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“A Collaboration of Kindred Expression”: Editor Mark Bukdahl on Twice Colonized

Aaju Peter covers her eyes and shows off her Indigenous hand tattoos in the documentary Twice Colonized.Twice Colonized, courtesy of Sundance Institute

Greenlandic Inuit activist and lawyer Aaju Peter is the subject of Twice Colonized, a documentary by filmmaker Lin Alluna. Through her work, she forces colonizing forces Denmark and Canada to pay for their crimes, while also inspiring Westerners to grapple with the ways that they are also complicit in imperialist injustices. As she’s preparing for an Indigenous forum at the EU, however, her youngest son suddenly dies, bringing forth an extended period of intense grief and an eventual path toward healing.

Editor Mark Bukdahl talks about cutting the film, including his non-cinematic inspirations and how “editing is an exercise in empathy.” 

See all responses to our annual Sundance editor interviews here.

Filmmaker: How and why did you wind up being the editor of your film? What were the factors and attributes that led to your being hired for this job?

Bukdahl: Director Lin Alluna and I know each other from our time at the National Film School of Denmark, working together on several productions and forming a collaboration of kindred expression.

Filmmaker: In terms of advancing your film from its earliest assembly to your final cut, what were goals as an editor? What elements of the film did you want to enhance, or preserve, or tease out or totally reshape?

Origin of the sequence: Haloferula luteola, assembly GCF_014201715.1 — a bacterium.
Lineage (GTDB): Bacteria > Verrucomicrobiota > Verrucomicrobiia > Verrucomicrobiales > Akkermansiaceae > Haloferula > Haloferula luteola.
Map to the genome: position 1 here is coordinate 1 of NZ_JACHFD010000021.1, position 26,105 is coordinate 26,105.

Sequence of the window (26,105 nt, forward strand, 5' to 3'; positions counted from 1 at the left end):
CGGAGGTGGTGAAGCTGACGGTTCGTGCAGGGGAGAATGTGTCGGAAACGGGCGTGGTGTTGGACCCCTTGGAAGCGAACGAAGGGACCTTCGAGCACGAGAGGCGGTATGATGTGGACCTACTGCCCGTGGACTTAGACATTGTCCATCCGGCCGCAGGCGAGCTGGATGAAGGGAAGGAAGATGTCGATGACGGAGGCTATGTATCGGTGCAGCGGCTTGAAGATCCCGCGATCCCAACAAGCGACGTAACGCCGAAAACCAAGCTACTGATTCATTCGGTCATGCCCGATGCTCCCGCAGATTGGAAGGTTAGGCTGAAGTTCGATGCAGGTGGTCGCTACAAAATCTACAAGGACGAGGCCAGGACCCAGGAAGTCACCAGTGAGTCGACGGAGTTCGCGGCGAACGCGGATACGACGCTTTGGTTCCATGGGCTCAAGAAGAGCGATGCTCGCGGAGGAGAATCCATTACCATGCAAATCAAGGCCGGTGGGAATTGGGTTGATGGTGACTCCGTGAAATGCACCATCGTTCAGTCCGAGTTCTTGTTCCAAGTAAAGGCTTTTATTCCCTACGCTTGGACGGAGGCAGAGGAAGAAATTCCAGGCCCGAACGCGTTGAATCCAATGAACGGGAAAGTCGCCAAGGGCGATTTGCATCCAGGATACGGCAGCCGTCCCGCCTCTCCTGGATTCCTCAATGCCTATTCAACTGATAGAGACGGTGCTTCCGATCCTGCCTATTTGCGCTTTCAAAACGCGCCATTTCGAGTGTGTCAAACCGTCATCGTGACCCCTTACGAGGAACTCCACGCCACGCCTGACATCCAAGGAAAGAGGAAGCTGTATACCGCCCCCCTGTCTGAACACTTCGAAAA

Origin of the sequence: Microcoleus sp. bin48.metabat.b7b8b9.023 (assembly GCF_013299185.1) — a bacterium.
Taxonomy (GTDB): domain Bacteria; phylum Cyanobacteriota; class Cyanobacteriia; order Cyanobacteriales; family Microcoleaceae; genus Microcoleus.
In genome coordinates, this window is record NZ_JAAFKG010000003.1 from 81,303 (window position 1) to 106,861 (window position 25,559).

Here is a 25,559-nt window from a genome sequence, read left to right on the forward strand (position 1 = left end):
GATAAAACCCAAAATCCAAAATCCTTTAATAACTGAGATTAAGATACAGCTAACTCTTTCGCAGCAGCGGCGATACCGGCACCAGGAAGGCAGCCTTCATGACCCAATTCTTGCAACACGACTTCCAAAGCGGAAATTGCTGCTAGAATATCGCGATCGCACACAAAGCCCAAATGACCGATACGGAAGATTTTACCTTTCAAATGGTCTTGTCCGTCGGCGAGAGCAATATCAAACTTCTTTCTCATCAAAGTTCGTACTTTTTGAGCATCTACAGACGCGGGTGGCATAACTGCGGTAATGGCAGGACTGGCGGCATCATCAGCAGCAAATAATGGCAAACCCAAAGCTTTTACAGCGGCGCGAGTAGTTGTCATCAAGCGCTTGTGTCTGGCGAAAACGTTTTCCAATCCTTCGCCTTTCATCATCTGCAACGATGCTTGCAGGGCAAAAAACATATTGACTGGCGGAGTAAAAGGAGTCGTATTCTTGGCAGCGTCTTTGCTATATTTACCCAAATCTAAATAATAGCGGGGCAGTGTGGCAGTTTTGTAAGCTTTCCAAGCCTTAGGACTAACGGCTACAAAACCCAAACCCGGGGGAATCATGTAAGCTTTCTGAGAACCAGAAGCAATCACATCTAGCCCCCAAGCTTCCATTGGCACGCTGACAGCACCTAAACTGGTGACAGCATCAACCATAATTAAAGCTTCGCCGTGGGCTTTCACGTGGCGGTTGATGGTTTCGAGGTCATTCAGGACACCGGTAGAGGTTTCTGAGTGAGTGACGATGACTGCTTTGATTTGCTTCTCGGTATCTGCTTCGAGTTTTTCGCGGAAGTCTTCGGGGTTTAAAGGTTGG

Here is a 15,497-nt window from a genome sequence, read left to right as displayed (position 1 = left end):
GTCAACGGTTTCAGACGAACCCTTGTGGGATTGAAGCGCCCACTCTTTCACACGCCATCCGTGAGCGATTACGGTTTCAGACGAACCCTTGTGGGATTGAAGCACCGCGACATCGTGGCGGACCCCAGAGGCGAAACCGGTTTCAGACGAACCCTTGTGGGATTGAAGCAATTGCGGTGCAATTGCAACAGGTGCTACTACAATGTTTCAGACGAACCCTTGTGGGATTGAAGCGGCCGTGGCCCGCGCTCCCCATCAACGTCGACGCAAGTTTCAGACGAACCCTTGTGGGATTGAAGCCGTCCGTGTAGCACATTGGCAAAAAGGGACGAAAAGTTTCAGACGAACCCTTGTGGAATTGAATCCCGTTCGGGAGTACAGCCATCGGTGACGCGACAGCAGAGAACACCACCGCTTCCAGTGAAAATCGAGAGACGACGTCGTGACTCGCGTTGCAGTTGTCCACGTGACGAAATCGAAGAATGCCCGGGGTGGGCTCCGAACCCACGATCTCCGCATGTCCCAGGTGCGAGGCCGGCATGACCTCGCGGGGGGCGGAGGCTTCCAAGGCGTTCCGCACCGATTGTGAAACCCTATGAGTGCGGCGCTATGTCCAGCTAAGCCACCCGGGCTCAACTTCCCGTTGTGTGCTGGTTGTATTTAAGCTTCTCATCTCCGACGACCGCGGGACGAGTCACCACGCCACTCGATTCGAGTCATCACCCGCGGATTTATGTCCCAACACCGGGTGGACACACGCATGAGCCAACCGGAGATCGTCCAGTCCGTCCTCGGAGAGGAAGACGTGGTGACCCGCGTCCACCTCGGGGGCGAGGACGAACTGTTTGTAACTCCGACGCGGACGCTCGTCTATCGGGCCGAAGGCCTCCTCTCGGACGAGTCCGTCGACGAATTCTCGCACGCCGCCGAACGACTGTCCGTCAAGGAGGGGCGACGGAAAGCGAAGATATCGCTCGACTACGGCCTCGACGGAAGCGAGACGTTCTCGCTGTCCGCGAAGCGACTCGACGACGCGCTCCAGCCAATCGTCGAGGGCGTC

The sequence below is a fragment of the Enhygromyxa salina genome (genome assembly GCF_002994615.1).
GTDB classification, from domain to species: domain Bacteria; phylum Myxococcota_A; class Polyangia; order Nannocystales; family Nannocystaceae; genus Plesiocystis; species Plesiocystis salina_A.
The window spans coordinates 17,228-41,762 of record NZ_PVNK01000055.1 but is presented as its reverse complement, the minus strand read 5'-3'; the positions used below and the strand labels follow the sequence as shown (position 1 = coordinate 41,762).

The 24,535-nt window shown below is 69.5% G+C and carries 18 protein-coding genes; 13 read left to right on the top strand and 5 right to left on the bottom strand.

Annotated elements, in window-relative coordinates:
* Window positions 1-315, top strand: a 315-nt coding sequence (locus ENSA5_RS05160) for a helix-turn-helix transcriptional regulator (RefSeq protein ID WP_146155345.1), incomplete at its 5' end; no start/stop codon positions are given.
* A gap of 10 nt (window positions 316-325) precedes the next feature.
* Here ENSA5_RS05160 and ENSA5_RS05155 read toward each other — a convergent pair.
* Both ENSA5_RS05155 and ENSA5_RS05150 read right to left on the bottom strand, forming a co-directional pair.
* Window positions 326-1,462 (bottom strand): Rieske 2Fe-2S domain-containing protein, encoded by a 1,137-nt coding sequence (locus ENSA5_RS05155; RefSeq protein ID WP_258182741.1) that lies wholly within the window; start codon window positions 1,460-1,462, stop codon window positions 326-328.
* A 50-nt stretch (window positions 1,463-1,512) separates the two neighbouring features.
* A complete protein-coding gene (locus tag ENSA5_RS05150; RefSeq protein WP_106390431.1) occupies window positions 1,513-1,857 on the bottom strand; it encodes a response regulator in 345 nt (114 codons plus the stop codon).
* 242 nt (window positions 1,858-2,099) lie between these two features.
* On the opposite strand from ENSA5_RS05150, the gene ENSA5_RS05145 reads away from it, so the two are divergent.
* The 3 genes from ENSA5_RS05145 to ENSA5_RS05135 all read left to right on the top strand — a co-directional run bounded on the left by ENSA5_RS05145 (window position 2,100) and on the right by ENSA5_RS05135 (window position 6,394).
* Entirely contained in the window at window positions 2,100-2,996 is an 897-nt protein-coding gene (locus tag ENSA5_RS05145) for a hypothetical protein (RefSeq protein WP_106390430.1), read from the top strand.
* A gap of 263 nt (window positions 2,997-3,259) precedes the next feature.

Bukdahl: There are great documentaries that deal with similar themes as Twice Colonized—activism, inequality and colonization, and it’s important that these stories are told widely. But as a film editor my focus was mainly on the emotional story arc of Aaju, one that is both deeply rooted in the effects of colonization and in the universal catalog of human struggle. 

Filmmaker: How did you achieve these goals? What types of editing techniques, or processes, or feedback screenings allowed this work to occur?

Bukdahl: While Aaju’s tremendous emotional generosity allowed me to emphasize her inner journey, the film has, due to the nature of the story and the practicalities of her work, many scenes with people talking about politics in offices around the globe. Instead of ignoring them or deeming them too complex, I wanted to present these encounters and the many important voices as the very essence of what Aaju does: the hard work of promoting the rights of Indigenous People while dealing with the trauma of her own past and present, moving freely and bravely, never stopping.

Filmmaker: As an editor, how did you come up in the business, and what influences have affected your work?

Bukdahl: I mainly draw inspiration from people I met working outside the film industry: Kirsten from the assembly line, Rune from the telemarketing office and Mike from the nightclub.

Filmmaker: What editing system did you use, and why?

Bukdahl: Film editing is an exercise in empathy, gut-feeling and structure and any software can help you with that.

Filmmaker: What was the most difficult scene to cut and why? And how did you do it?

Bukdahl: In Twice Colonized, part of the film centers on the tragic passing of Aaju’s youngest son.

My work consists mainly of diving deep into people’s psyche, balancing opposite poles—upholding ethics and molding subjective truth—and hopefully land somewhere in-between complete honesty and humble respect for the character. By allowing us to portray this extremely private time in her life, Aaju shines a light on the critical loss of young people in especially Inuit communities. As she says in the film, this is a crisis and it cannot continue to be neglected.

Filmmaker: Finally, now that the process is over, what new meanings has the film taken on for you? What did you discover in the footage that you might not have seen initially, and how does your final understanding of the film differ from the understanding that you began with?

Bukdahl: From seeing and internalizing the very first to last footage, when making big structural shifts, when adding and deleting storylines, there’s a natural and ever changing perception of the film—but its heart remains the same.

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